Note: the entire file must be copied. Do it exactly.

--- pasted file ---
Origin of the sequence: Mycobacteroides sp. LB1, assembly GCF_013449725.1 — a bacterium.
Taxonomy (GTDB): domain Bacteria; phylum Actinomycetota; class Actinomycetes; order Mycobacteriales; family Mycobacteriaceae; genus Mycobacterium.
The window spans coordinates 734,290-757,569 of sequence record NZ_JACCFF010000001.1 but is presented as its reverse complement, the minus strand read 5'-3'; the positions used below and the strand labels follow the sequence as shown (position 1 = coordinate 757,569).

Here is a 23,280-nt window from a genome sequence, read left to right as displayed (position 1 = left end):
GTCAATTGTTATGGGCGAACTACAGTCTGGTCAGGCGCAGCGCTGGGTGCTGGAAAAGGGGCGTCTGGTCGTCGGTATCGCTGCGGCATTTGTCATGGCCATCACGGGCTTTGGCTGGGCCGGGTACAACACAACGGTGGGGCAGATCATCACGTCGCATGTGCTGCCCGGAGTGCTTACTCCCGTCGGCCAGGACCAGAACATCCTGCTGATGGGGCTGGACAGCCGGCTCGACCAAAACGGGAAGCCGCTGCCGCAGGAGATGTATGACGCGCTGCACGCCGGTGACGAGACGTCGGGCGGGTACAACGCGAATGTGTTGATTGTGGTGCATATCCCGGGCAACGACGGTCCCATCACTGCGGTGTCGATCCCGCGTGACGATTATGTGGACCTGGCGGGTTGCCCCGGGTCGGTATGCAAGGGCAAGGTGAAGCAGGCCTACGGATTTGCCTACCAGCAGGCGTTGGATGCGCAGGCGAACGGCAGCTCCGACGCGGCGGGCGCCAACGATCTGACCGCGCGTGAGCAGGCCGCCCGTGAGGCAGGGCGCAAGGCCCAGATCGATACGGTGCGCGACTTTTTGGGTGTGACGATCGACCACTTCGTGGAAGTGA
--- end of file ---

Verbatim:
Origin of the sequence: Mycobacteroides sp. LB1, assembly GCF_013449725.1 — a bacterium.
Taxonomy (GTDB): domain Bacteria; phylum Actinomycetota; class Actinomycetes; order Mycobacteriales; family Mycobacteriaceae; genus Mycobacterium.
The window spans coordinates 734,290-757,569 of sequence record NZ_JACCFF010000001.1 but is presented as its reverse complement, the minus strand read 5'-3'; the positions used below and the strand labels follow the sequence as shown (position 1 = coordinate 757,569).

Here is a 23,280-nt window from a genome sequence, read left to right as displayed (position 1 = left end):
GTCAATTGTTATGGGCGAACTACAGTCTGGTCAGGCGCAGCGCTGGGTGCTGGAAAAGGGGCGTCTGGTCGTCGGTATCGCTGCGGCATTTGTCATGGCCATCACGGGCTTTGGCTGGGCCGGGTACAACACAACGGTGGGGCAGATCATCACGTCGCATGTGCTGCCCGGAGTGCTTACTCCCGTCGGCCAGGACCAGAACATCCTGCTGATGGGGCTGGACAGCCGGCTCGACCAAAACGGGAAGCCGCTGCCGCAGGAGATGTATGACGCGCTGCACGCCGGTGACGAGACGTCGGGCGGGTACAACGCGAATGTGTTGATTGTGGTGCATATCCCGGGCAACGACGGTCCCATCACTGCGGTGTCGATCCCGCGTGACGATTATGTGGACCTGGCGGGTTGCCCCGGGTCGGTATGCAAGGGCAAGGTGAAGCAGGCCTACGGATTTGCCTACCAGCAGGCGTTGGATGCGCAGGCGAACGGCAGCTCCGACGCGGCGGGCGCCAACGATCTGACCGCGCGTGAGCAGGCCGCCCGTGAGGCAGGGCGCAAGGCCCAGATCGATACGGTGCGCGACTTTTTGGGTGTGACGATCGACCACTTCGTGGAAGTGA